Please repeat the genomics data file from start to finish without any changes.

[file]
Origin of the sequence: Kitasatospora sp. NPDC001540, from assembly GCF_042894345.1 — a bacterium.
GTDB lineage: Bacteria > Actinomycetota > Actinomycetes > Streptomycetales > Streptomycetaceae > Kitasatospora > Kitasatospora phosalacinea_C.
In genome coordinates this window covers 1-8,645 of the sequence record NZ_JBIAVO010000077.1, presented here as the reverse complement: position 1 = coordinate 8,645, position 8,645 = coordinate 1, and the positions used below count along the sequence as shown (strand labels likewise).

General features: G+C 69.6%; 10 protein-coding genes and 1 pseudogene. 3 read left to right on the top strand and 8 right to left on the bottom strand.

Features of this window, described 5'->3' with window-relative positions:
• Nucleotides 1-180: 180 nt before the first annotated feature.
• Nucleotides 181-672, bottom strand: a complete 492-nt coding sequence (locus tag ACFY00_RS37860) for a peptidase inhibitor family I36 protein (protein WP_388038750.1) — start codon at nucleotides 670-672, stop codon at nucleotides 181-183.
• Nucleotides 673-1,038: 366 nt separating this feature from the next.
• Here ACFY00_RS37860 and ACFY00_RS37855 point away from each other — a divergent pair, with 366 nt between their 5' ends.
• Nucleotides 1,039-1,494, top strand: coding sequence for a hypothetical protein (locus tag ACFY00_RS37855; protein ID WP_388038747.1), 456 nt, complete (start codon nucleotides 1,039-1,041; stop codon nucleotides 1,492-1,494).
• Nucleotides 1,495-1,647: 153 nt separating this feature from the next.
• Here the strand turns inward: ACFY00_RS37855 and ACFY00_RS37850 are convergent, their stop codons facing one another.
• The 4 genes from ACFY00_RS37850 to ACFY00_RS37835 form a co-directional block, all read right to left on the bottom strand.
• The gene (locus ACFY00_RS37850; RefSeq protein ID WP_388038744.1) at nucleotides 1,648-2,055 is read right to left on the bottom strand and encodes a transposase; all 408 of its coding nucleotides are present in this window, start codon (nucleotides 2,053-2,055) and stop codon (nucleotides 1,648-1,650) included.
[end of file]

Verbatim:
Origin of the sequence: Kitasatospora sp. NPDC001540, from assembly GCF_042894345.1 — a bacterium.
GTDB lineage: Bacteria > Actinomycetota > Actinomycetes > Streptomycetales > Streptomycetaceae > Kitasatospora > Kitasatospora phosalacinea_C.
In genome coordinates this window covers 1-8,645 of the sequence record NZ_JBIAVO010000077.1, presented here as the reverse complement: position 1 = coordinate 8,645, position 8,645 = coordinate 1, and the positions used below count along the sequence as shown (strand labels likewise).

General features: G+C 69.6%; 10 protein-coding genes and 1 pseudogene. 3 read left to right on the top strand and 8 right to left on the bottom strand.

Features of this window, described 5'->3' with window-relative positions:
• Nucleotides 1-180: 180 nt before the first annotated feature.
• Nucleotides 181-672, bottom strand: a complete 492-nt coding sequence (locus tag ACFY00_RS37860) for a peptidase inhibitor family I36 protein (protein WP_388038750.1) — start codon at nucleotides 670-672, stop codon at nucleotides 181-183.
• Nucleotides 673-1,038: 366 nt separating this feature from the next.
• Here ACFY00_RS37860 and ACFY00_RS37855 point away from each other — a divergent pair, with 366 nt between their 5' ends.
• Nucleotides 1,039-1,494, top strand: coding sequence for a hypothetical protein (locus tag ACFY00_RS37855; protein ID WP_388038747.1), 456 nt, complete (start codon nucleotides 1,039-1,041; stop codon nucleotides 1,492-1,494).
• Nucleotides 1,495-1,647: 153 nt separating this feature from the next.
• Here the strand turns inward: ACFY00_RS37855 and ACFY00_RS37850 are convergent, their stop codons facing one another.
• The 4 genes from ACFY00_RS37850 to ACFY00_RS37835 form a co-directional block, all read right to left on the bottom strand.
• The gene (locus ACFY00_RS37850; RefSeq protein ID WP_388038744.1) at nucleotides 1,648-2,055 is read right to left on the bottom strand and encodes a transposase; all 408 of its coding nucleotides are present in this window, start codon (nucleotides 2,053-2,055) and stop codon (nucleotides 1,648-1,650) included.